Today’s wind orchestra is also called a wind band, symphonic band, symphonic winds, wind symphony, wind ensemble, concert band, symphonic wind ensemble. All of these are performing ensembles consisting of several members of the woodwind, brass, and percussion families of instruments. Today there are community bands, school bands, military bands, professional bands and industrial bands throughout the world.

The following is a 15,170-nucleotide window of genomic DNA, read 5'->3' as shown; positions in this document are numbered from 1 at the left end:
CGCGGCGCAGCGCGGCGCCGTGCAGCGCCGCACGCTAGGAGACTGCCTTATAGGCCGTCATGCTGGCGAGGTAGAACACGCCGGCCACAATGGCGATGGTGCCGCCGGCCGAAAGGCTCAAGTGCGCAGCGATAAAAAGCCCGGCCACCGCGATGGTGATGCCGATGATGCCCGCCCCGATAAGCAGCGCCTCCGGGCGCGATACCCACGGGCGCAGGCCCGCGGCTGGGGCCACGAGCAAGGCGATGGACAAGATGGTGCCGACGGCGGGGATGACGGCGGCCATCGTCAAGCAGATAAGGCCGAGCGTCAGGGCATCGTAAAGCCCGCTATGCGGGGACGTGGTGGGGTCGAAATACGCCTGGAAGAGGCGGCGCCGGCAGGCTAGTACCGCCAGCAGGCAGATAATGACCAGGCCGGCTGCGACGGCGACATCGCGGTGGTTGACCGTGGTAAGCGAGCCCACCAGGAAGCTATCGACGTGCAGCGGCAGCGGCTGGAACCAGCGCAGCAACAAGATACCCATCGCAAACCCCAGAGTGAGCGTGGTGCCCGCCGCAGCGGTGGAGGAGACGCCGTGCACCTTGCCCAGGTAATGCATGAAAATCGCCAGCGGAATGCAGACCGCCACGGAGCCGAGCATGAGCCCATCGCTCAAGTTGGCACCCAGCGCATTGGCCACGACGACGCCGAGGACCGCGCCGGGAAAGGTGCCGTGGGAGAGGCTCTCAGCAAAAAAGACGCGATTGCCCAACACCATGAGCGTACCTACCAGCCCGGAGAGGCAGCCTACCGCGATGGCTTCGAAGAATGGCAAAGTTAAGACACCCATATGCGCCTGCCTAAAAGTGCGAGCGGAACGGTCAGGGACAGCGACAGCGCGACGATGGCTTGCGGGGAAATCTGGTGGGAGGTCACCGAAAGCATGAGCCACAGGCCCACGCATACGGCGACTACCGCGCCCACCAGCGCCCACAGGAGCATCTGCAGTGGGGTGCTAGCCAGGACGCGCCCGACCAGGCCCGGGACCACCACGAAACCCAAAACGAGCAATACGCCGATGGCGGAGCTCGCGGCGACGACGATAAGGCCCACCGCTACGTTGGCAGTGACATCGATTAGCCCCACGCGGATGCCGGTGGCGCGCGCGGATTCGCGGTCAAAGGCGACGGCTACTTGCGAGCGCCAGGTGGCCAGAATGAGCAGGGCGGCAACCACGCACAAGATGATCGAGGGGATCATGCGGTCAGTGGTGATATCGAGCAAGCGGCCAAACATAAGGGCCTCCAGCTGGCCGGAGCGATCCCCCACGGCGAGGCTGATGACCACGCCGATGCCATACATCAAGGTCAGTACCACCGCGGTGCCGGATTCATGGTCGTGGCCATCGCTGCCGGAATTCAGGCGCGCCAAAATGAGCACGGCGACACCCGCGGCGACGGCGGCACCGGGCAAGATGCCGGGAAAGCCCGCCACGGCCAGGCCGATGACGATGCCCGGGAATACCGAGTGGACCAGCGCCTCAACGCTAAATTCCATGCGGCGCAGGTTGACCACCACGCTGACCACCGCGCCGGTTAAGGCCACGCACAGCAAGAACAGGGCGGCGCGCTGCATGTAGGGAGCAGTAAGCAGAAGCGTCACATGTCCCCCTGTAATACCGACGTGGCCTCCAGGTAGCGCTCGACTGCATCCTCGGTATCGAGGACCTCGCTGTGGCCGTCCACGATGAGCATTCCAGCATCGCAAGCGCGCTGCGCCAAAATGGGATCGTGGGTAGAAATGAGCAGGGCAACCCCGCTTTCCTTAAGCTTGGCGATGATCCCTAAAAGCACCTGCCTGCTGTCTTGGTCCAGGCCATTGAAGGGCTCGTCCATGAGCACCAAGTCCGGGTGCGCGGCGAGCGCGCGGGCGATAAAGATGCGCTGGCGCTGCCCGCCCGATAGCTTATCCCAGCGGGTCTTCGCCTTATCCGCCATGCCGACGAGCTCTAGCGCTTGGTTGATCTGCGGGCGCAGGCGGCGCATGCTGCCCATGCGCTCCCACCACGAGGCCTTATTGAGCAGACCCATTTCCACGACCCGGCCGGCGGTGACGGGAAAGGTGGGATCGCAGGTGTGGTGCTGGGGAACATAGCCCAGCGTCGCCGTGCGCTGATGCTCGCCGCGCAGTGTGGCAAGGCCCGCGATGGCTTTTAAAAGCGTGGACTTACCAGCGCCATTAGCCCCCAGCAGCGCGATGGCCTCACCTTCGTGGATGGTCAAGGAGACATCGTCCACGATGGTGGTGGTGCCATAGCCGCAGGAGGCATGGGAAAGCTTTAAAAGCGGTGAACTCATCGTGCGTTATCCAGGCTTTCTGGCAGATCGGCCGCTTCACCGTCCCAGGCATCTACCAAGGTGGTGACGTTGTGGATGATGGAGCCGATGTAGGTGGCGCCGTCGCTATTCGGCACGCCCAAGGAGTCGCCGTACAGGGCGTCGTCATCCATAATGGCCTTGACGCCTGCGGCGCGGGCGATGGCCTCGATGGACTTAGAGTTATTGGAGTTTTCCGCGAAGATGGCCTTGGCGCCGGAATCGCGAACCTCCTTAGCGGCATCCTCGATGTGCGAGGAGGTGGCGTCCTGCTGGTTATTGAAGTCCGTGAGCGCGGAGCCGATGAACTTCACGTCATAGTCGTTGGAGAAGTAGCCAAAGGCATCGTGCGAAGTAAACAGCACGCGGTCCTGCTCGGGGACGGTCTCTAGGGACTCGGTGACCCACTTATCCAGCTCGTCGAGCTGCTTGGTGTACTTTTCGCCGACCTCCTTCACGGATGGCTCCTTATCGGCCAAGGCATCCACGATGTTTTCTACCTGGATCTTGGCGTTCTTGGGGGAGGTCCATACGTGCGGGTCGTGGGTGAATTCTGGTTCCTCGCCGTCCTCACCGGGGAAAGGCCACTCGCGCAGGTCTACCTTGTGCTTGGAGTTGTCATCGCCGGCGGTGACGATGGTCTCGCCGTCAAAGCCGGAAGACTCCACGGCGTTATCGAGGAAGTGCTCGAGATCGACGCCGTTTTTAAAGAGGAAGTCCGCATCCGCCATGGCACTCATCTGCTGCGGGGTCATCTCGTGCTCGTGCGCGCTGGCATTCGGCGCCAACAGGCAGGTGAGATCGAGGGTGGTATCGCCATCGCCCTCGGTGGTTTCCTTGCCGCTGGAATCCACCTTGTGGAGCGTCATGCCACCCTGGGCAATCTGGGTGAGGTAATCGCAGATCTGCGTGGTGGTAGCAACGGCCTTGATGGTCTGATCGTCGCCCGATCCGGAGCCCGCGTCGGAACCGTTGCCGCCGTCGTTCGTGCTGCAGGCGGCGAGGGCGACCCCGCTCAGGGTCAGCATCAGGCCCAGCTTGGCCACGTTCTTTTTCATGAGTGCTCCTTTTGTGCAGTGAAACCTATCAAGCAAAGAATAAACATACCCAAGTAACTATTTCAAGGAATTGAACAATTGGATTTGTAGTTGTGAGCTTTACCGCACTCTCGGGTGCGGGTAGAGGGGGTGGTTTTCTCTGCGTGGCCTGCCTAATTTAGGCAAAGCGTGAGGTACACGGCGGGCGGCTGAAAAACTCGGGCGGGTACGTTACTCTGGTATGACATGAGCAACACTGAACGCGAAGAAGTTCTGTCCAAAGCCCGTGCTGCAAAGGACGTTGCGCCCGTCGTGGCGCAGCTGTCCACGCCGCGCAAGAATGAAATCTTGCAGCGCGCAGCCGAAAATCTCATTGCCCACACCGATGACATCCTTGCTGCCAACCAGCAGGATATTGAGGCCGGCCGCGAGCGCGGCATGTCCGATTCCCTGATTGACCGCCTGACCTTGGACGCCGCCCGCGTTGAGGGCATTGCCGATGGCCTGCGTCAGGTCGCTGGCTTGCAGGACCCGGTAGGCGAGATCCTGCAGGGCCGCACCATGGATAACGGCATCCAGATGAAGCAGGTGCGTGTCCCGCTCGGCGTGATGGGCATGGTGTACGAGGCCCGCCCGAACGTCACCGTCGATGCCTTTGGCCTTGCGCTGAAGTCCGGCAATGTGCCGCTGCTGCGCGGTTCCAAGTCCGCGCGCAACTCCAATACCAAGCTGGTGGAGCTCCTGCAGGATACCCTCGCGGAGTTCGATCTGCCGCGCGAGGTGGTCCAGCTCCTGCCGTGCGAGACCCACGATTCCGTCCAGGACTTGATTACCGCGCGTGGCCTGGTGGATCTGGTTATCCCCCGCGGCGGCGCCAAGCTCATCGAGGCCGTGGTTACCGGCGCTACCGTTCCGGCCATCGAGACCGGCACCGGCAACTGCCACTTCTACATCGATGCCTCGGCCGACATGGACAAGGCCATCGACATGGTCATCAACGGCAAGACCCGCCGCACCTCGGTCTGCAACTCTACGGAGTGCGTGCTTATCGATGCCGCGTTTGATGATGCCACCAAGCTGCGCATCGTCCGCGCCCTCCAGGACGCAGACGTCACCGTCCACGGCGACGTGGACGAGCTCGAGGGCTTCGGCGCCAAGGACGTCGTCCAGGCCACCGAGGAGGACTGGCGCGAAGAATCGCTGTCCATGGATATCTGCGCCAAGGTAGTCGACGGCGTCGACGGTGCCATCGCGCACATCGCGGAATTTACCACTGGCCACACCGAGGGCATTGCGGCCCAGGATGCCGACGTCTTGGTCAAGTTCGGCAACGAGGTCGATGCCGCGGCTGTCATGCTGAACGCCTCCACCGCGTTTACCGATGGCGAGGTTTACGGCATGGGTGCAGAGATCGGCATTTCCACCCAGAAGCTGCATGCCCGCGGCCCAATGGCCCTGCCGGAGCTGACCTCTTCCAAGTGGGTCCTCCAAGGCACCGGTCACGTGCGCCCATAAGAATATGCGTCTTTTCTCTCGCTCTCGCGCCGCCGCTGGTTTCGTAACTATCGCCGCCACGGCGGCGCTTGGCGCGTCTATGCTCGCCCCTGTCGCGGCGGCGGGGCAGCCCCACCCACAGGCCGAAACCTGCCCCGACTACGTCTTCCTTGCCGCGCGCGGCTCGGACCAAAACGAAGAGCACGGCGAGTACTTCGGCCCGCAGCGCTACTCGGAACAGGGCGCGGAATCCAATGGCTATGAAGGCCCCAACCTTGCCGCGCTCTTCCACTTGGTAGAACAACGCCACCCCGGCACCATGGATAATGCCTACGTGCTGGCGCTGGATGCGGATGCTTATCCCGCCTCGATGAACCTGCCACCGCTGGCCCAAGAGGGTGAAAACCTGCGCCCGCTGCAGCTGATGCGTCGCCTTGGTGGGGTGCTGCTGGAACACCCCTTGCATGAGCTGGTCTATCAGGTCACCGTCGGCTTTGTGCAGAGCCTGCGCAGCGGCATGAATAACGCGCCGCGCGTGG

The wind orchestra of today has its roots in the wind ensemble music of Wolfgang Amadeus Mozart. His three incomparable serenades for wind instruments, K. 361, K. 375, and K. 388, did more for the development of a true repertoire for wind instruments than any of the composers before or after him. In a letter to his father on December 3, 1778, Mozart said “Ah, if only we had clarinets too! You cannot imagine the glorious effect of a symphony with flutes, oboes, and clarinets. I shall have much that is new to tell the Archbishop at my first audience, and I shall make some suggestions as well.” Gustav Holst’s First Suite in E-Flat and his Second Suite in F are works that brought the large wind orchestra into the 20th Century as a serious and distinctive medium of musical expression. With their major works for small wind ensemble and large wind orchestra during the past 75 years, composers such as Hindemith, Schoenberg, Stravinsky, Persichetti, Husa, Grainger, Jacob, Sousa, Reed, Mackey, de Meij, Daugherty, Dahl, Sparke, and Corigliano have unleashed a force for music making that is unparalleled in the whole history of musical art.